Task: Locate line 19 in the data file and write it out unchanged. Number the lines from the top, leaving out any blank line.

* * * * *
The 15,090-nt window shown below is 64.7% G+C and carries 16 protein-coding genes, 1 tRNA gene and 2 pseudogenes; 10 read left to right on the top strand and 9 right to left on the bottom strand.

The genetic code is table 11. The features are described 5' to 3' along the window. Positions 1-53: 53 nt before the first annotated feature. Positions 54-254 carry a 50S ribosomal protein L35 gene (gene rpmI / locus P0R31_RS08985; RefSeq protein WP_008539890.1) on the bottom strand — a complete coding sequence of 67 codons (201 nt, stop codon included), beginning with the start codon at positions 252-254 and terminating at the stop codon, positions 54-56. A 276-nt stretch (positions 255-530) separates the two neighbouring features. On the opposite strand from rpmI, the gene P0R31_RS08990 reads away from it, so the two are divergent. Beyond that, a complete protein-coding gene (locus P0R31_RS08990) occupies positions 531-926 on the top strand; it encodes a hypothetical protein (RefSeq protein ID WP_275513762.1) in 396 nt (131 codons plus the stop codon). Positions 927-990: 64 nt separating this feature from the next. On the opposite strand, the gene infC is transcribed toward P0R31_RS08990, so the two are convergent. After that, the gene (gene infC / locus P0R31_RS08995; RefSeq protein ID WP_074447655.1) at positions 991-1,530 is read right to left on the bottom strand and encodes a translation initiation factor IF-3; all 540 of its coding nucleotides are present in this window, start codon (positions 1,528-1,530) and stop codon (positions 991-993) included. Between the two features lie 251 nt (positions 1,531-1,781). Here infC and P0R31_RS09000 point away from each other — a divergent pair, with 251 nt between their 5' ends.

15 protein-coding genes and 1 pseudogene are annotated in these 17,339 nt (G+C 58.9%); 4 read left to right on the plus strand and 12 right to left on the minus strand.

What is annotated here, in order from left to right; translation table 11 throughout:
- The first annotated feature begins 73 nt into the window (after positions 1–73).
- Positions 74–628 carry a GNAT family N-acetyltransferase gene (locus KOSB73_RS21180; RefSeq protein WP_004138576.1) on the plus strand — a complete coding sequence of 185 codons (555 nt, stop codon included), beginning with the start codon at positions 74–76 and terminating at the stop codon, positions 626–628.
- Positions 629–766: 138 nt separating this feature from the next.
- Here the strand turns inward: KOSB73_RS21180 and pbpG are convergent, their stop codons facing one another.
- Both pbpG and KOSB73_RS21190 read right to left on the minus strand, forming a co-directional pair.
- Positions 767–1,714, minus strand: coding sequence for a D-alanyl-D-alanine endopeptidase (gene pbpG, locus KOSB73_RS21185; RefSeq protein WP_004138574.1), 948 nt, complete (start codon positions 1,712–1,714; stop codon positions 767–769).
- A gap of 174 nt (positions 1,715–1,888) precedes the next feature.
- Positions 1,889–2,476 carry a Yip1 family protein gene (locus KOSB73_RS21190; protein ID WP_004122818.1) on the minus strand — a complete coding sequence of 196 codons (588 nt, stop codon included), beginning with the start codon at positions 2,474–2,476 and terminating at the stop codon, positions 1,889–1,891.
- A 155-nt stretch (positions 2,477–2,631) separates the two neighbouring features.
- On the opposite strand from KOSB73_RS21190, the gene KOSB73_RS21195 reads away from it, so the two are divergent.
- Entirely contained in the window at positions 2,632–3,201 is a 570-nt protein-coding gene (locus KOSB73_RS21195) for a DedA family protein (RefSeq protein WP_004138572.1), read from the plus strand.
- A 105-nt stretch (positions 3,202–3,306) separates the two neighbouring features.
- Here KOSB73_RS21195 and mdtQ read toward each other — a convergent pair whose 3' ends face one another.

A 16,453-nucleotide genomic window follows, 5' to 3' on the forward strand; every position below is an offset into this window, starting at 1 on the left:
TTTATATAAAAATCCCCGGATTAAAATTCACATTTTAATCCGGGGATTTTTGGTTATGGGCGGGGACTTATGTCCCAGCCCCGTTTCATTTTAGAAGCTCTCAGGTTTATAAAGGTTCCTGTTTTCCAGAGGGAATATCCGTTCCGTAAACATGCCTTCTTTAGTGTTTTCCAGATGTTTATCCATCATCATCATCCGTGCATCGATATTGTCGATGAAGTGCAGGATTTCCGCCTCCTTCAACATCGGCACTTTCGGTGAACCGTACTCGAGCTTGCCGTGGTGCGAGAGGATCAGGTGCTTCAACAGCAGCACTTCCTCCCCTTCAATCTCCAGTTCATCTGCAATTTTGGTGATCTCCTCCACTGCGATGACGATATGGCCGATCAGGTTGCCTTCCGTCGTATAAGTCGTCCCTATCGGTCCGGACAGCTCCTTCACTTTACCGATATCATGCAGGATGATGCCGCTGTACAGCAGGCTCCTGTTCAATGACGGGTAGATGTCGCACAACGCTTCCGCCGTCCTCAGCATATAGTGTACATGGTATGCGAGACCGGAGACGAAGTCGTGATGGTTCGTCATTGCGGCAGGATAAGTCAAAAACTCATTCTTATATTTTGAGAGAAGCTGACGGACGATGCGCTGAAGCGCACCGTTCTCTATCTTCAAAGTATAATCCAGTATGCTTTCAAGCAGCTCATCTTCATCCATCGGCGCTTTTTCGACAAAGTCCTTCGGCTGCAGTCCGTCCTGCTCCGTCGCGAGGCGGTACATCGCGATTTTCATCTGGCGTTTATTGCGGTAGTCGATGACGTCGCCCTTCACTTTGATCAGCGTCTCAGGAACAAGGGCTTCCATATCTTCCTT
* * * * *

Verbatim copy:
TTTATATAAAAATCCCCGGATTAAAATTCACATTTTAATCCGGGGATTTTTGGTTATGGGCGGGGACTTATGTCCCAGCCCCGTTTCATTTTAGAAGCTCTCAGGTTTATAAAGGTTCCTGTTTTCCAGAGGGAATATCCGTTCCGTAAACATGCCTTCTTTAGTGTTTTCCAGATGTTTATCCATCATCATCATCCGTGCATCGATATTGTCGATGAAGTGCAGGATTTCCGCCTCCTTCAACATCGGCACTTTCGGTGAACCGTACTCGAGCTTGCCGTGGTGCGAGAGGATCAGGTGCTTCAACAGCAGCACTTCCTCCCCTTCAATCTCCAGTTCATCTGCAATTTTGGTGATCTCCTCCACTGCGATGACGATATGGCCGATCAGGTTGCCTTCCGTCGTATAAGTCGTCCCTATCGGTCCGGACAGCTCCTTCACTTTACCGATATCATGCAGGATGATGCCGCTGTACAGCAGGCTCCTGTTCAATGACGGGTAGATGTCGCACAACGCTTCCGCCGTCCTCAGCATATAGTGTACATGGTATGCGAGACCGGAGACGAAGTCGTGATGGTTCGTCATTGCGGCAGGATAAGTCAAAAACTCATTCTTATATTTTGAGAGAAGCTGACGGACGATGCGCTGAAGCGCACCGTTCTCTATCTTCAAAGTATAATCCAGTATGCTTTCAAGCAGCTCATCTTCATCCATCGGCGCTTTTTCGACAAAGTCCTTCGGCTGCAGTCCGTCCTGCTCCGTCGCGAGGCGGTACATCGCGATTTTCATCTGGCGTTTATTGCGGTAGTCGATGACGTCGCCCTTCACTTTGATCAGCGTCTCAGGAACAAGGGCTTCCATATCTTCCTT